“That was traumatic!” The phrase just rolls off the tongue after seemingly difficult situations. But I’m sure many in the medical and psychological fields of expertise would not use the word so blithely.
The word trauma originates in Greek (as I’m told all the best things do) and it means ‘wound’. This can of course be a physical or psychological wound ... amongst other things. An affair of the heart can be a trauma, as can a road traffic accident or an imbalanced mind. They all leave damage that is deep and can impair one’s future.
A question I came up with was ‘What if you purposely cause trauma to someone, what is the Greek for that?” And sure enough I found an answer. The verb for trauma can be traced back to the phrase “I injure” – I cause the wound. I cause the damage. This may be in the form of upsetting someone, offending some group of people, or damaging people.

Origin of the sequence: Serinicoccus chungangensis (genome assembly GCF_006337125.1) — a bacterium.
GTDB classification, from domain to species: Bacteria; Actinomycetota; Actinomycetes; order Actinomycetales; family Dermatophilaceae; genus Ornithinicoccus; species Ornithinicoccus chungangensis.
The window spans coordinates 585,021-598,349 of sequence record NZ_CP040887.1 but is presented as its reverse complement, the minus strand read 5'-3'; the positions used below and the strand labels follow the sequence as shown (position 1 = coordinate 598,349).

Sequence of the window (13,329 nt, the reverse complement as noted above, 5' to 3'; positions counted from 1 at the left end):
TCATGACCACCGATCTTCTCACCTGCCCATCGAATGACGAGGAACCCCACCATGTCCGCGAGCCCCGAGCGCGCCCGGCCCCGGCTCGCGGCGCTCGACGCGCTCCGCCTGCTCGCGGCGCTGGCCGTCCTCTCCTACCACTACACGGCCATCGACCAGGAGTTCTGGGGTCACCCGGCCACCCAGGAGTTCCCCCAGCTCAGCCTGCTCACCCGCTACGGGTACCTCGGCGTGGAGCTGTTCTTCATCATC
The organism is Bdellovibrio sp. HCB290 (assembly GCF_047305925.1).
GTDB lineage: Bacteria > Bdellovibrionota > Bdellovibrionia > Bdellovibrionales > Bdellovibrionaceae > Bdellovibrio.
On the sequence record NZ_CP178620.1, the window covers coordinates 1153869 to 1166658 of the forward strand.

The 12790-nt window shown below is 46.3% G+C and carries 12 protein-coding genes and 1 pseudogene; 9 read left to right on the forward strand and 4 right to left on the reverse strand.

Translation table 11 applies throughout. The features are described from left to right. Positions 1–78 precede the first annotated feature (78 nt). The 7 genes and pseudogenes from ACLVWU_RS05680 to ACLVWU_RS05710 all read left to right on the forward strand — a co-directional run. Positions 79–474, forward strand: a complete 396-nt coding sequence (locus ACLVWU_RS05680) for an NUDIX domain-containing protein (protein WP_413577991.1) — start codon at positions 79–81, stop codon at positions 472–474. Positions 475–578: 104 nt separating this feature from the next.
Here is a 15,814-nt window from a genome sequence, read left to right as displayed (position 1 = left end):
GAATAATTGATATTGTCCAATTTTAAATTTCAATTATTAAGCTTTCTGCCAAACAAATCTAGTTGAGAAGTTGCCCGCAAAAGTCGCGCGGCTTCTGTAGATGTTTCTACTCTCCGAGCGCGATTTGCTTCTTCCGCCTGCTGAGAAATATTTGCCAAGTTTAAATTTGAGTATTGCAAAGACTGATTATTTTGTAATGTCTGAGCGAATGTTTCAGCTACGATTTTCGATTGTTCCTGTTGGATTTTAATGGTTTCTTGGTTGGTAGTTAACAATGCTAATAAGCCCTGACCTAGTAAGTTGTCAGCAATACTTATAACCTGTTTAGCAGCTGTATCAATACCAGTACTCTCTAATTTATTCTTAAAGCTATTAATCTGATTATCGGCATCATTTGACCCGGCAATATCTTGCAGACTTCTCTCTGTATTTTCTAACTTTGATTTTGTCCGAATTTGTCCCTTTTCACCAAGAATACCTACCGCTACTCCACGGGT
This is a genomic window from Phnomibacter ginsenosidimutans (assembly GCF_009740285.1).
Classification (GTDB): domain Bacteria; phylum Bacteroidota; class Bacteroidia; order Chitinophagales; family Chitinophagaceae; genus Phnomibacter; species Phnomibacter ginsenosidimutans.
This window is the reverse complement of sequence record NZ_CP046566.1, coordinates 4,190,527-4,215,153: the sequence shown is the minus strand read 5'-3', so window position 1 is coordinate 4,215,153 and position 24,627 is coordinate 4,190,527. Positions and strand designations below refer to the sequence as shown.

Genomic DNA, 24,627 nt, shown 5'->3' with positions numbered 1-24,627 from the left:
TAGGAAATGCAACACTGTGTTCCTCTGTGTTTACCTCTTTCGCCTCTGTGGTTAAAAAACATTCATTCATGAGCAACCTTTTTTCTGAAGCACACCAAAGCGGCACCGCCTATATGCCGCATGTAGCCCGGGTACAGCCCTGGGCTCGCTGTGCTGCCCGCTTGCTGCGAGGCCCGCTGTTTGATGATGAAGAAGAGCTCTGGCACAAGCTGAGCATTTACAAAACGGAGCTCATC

Whether the wound is accidental, self-inflicted or forced upon an unwitting subject it all results in the same end: a wound. An injury that in some way mutilates the person.
I know I will be more careful about how I interact with people because I have seen too many people suffering from the result of careless words and actions. Some people die because of the trauma that others inflict on them, their wound never heals. This is beyond sad.
We have to care for ourselves ... and also others. The wounds of humanity are like a gash in the world’s soul.
We need to heal it, one kind deed at a time.